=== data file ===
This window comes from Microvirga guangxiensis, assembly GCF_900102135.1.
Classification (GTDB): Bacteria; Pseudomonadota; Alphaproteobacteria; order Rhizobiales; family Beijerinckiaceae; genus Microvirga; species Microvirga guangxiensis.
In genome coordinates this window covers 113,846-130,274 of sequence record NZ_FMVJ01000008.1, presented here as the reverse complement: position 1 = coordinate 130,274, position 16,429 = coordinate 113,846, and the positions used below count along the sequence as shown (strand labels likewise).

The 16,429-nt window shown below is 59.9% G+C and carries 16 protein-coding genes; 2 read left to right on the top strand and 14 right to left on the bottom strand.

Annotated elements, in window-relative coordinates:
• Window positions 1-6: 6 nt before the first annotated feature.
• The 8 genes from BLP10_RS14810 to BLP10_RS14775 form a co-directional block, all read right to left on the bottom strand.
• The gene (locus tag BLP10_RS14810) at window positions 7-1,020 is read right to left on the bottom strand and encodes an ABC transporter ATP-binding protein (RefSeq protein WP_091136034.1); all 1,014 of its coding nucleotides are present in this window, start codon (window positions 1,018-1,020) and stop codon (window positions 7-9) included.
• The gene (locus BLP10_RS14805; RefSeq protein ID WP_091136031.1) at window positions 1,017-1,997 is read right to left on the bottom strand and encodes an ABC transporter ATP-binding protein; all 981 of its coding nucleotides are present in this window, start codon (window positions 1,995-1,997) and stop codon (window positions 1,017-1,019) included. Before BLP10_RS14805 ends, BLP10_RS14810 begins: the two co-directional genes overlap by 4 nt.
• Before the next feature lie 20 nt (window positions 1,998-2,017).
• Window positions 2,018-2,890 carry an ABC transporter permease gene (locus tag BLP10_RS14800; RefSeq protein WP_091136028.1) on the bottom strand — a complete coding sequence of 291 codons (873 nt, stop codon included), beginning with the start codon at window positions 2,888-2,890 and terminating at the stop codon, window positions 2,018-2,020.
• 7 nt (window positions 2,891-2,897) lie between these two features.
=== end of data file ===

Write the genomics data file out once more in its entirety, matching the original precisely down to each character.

This window comes from Microvirga guangxiensis, assembly GCF_900102135.1.
Classification (GTDB): Bacteria; Pseudomonadota; Alphaproteobacteria; order Rhizobiales; family Beijerinckiaceae; genus Microvirga; species Microvirga guangxiensis.
In genome coordinates this window covers 113,846-130,274 of sequence record NZ_FMVJ01000008.1, presented here as the reverse complement: position 1 = coordinate 130,274, position 16,429 = coordinate 113,846, and the positions used below count along the sequence as shown (strand labels likewise).

The 16,429-nt window shown below is 59.9% G+C and carries 16 protein-coding genes; 2 read left to right on the top strand and 14 right to left on the bottom strand.

Annotated elements, in window-relative coordinates:
• Window positions 1-6: 6 nt before the first annotated feature.
• The 8 genes from BLP10_RS14810 to BLP10_RS14775 form a co-directional block, all read right to left on the bottom strand.
• The gene (locus tag BLP10_RS14810) at window positions 7-1,020 is read right to left on the bottom strand and encodes an ABC transporter ATP-binding protein (RefSeq protein WP_091136034.1); all 1,014 of its coding nucleotides are present in this window, start codon (window positions 1,018-1,020) and stop codon (window positions 7-9) included.
• The gene (locus BLP10_RS14805; RefSeq protein ID WP_091136031.1) at window positions 1,017-1,997 is read right to left on the bottom strand and encodes an ABC transporter ATP-binding protein; all 981 of its coding nucleotides are present in this window, start codon (window positions 1,995-1,997) and stop codon (window positions 1,017-1,019) included. Before BLP10_RS14805 ends, BLP10_RS14810 begins: the two co-directional genes overlap by 4 nt.
• Before the next feature lie 20 nt (window positions 1,998-2,017).
• Window positions 2,018-2,890 carry an ABC transporter permease gene (locus tag BLP10_RS14800; RefSeq protein WP_091136028.1) on the bottom strand — a complete coding sequence of 291 codons (873 nt, stop codon included), beginning with the start codon at window positions 2,888-2,890 and terminating at the stop codon, window positions 2,018-2,020.
• 7 nt (window positions 2,891-2,897) lie between these two features.